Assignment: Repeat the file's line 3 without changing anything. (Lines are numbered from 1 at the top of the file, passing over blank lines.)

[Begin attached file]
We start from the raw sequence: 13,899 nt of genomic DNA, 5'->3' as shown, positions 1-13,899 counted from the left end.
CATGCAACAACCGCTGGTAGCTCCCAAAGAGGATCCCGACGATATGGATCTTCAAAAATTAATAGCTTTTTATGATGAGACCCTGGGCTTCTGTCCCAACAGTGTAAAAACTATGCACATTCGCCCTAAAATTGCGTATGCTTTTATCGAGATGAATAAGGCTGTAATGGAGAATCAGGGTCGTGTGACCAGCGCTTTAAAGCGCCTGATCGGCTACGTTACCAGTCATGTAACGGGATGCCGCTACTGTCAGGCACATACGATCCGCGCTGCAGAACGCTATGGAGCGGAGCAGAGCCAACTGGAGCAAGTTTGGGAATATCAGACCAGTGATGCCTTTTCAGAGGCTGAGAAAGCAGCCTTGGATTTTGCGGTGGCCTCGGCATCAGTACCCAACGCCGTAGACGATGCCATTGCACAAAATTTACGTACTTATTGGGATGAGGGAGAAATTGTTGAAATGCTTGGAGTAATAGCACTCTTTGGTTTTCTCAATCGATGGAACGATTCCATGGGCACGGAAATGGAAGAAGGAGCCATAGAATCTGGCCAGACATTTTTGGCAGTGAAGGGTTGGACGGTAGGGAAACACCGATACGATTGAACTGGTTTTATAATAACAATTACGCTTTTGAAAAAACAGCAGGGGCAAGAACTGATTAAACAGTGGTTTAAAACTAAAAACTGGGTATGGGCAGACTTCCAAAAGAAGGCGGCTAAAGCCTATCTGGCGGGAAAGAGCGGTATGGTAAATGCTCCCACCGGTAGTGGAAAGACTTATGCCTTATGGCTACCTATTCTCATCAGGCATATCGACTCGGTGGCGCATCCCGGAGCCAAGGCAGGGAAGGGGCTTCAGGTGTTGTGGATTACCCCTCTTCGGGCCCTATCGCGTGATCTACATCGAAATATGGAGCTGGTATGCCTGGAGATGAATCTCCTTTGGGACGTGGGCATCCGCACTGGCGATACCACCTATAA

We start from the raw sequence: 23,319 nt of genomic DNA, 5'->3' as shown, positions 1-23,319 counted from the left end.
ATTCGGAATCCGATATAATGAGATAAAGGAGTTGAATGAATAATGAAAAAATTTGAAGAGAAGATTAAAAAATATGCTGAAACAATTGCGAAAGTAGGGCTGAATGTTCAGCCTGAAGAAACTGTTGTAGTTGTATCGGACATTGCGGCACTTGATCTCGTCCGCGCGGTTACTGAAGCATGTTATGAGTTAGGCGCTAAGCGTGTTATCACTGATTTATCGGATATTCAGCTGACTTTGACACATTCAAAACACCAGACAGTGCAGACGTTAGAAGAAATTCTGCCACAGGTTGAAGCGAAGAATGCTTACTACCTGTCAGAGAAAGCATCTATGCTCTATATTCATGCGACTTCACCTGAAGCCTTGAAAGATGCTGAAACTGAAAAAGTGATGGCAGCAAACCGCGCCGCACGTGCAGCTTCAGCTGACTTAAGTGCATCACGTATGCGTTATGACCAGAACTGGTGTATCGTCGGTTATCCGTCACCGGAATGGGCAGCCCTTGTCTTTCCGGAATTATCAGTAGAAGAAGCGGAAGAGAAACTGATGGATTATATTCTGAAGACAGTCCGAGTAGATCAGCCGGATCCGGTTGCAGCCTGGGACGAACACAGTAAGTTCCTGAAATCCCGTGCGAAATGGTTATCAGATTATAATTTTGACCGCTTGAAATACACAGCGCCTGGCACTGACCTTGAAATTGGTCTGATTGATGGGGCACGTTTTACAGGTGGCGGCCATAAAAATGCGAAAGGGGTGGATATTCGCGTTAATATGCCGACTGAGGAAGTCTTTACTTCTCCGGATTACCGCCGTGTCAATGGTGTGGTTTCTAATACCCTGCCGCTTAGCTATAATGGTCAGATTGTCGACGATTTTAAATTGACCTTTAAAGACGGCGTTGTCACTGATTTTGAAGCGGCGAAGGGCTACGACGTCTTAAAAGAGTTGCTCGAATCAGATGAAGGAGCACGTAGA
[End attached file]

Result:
We start from the raw sequence: 23,319 nt of genomic DNA, 5'->3' as shown, positions 1-23,319 counted from the left end.